The past couple of years haven't been great for Rackable with some pretty big losses in proportion to their revenue so they need to make some bigger moves and this might do the trick.

Recognition is not the same as approval (4, Insightful)

SirGarlon (845873) | more than 5 years ago | (#27920247)

Although the SGI "brand" is still widely recognized, I am not convinced it has a lot of value. After all, if SGI had a whole lot of happy customers (left) then it would not be in the situation of being sold to WhatsItsName.

I am not sure I would want to chance the name of my company to something that makes people say, "Oh, wow, you're still around?" (especially given that I work for one of those)

Re:Recognition is not the same as approval (2, Insightful)

mapkinase (958129) | more than 5 years ago | (#27920575)

Fanbase is never about what is currently happening to their object of worship. Fans are about what was in the glory days when they became infatuated with that object.

I remember glory days of SGI when it was an amazing graphics workstation. I remember looking at stereopairs of new protein folds in InsightII.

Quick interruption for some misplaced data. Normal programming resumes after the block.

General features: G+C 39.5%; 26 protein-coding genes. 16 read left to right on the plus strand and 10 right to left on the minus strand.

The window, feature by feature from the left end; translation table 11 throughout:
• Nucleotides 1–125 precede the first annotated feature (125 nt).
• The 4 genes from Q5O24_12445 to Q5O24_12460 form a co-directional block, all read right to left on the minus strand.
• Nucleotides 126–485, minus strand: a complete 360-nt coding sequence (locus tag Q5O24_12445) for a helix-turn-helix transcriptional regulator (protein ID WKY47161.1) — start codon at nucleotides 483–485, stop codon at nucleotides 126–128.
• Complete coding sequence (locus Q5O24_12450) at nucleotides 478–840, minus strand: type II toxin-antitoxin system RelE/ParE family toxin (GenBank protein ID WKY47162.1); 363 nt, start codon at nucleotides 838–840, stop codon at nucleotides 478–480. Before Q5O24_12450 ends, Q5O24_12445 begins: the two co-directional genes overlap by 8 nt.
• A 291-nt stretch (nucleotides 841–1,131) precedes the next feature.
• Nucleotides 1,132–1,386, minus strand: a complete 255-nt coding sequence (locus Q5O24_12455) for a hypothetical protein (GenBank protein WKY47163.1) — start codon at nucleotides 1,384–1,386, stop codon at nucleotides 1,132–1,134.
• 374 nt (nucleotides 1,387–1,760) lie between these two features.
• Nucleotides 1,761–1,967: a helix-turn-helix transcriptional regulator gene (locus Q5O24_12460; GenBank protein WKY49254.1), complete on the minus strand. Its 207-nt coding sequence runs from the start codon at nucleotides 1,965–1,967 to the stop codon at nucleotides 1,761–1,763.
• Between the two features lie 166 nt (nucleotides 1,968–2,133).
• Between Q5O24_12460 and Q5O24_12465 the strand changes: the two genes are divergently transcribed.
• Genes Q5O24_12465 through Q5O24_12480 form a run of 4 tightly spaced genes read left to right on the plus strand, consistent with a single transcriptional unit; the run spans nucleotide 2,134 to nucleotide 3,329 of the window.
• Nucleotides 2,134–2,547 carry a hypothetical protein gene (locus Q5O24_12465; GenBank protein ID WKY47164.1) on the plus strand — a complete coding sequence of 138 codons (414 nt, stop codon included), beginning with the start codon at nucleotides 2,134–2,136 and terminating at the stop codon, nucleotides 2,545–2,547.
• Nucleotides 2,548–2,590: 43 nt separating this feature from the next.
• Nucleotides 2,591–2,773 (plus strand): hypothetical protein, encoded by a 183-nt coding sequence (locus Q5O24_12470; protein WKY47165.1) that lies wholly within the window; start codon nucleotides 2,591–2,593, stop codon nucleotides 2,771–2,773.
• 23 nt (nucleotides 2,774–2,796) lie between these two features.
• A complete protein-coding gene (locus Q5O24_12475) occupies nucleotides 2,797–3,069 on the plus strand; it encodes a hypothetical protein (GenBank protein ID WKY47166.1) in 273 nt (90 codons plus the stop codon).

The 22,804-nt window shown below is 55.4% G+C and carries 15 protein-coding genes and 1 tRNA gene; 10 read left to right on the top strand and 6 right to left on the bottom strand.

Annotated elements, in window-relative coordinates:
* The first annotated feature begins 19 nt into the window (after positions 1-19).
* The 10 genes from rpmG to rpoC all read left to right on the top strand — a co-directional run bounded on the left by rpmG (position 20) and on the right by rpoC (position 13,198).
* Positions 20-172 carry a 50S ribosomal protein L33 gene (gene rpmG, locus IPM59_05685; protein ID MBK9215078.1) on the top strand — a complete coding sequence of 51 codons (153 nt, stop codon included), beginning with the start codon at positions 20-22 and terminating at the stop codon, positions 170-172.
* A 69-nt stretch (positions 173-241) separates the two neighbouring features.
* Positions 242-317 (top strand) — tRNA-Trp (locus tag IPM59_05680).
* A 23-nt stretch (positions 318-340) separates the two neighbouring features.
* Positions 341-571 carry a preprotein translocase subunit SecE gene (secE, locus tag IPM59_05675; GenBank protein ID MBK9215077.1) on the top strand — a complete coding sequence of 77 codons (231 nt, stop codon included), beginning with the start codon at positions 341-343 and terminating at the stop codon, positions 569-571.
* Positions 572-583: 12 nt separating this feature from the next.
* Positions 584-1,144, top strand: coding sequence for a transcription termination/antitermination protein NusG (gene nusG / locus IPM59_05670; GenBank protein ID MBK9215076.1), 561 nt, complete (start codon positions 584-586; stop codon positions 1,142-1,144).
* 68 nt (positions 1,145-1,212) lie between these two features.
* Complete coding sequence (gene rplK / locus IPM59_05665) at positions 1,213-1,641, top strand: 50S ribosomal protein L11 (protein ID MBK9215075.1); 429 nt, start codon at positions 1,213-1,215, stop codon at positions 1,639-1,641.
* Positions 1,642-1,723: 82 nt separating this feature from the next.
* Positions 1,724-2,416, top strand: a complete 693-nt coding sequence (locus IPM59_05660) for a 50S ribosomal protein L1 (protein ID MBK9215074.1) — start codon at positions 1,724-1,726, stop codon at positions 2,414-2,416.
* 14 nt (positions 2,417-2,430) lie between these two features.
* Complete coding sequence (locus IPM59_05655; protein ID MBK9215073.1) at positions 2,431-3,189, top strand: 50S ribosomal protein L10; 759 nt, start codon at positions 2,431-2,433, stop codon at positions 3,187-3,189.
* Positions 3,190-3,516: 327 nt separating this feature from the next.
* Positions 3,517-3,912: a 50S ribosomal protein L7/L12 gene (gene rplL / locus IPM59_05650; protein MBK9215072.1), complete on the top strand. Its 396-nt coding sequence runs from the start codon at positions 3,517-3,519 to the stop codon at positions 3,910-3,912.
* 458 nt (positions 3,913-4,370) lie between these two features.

They were top of the notch graphics workstations and as a fan I am quite excited that the brand is kept.

Re:Recognition is not the same as approval (1)

mccalli (323026) | more than 5 years ago | (#27921237)

"They were top of the notch graphics workstations and as a fan I am quite excited that the brand is kept."

Me too. But would you buy from them again, that's the thing? I'm also a (mildish) Commodore retro fan, but would I necessarily buy another Commodore? After all, they're still going too.

My own feeling is that recommending an SGI to someone who's not kept up with recent events would invoke either the same nostalgia you're talking about, or a "huh - SGI? Aren't they a bit old-fashioned?". Personally I think keeping the Rackable name might have served better - it's a new name which stands on its own, and whilst it doesn't have the golden halo of the past it doesn't have the baggage either.

Cheers,
Ian

Re:Recognition is not the same as approval (1)

fm6 (162816) | more than 5 years ago | (#27922951)

But would you buy from them again, that's the thing?

Obviously not, since they stopped making graphics workstations a long time ago. Like Sun, they've long since conceded that market to commodity PCs and specialized in servers and HPC clusters.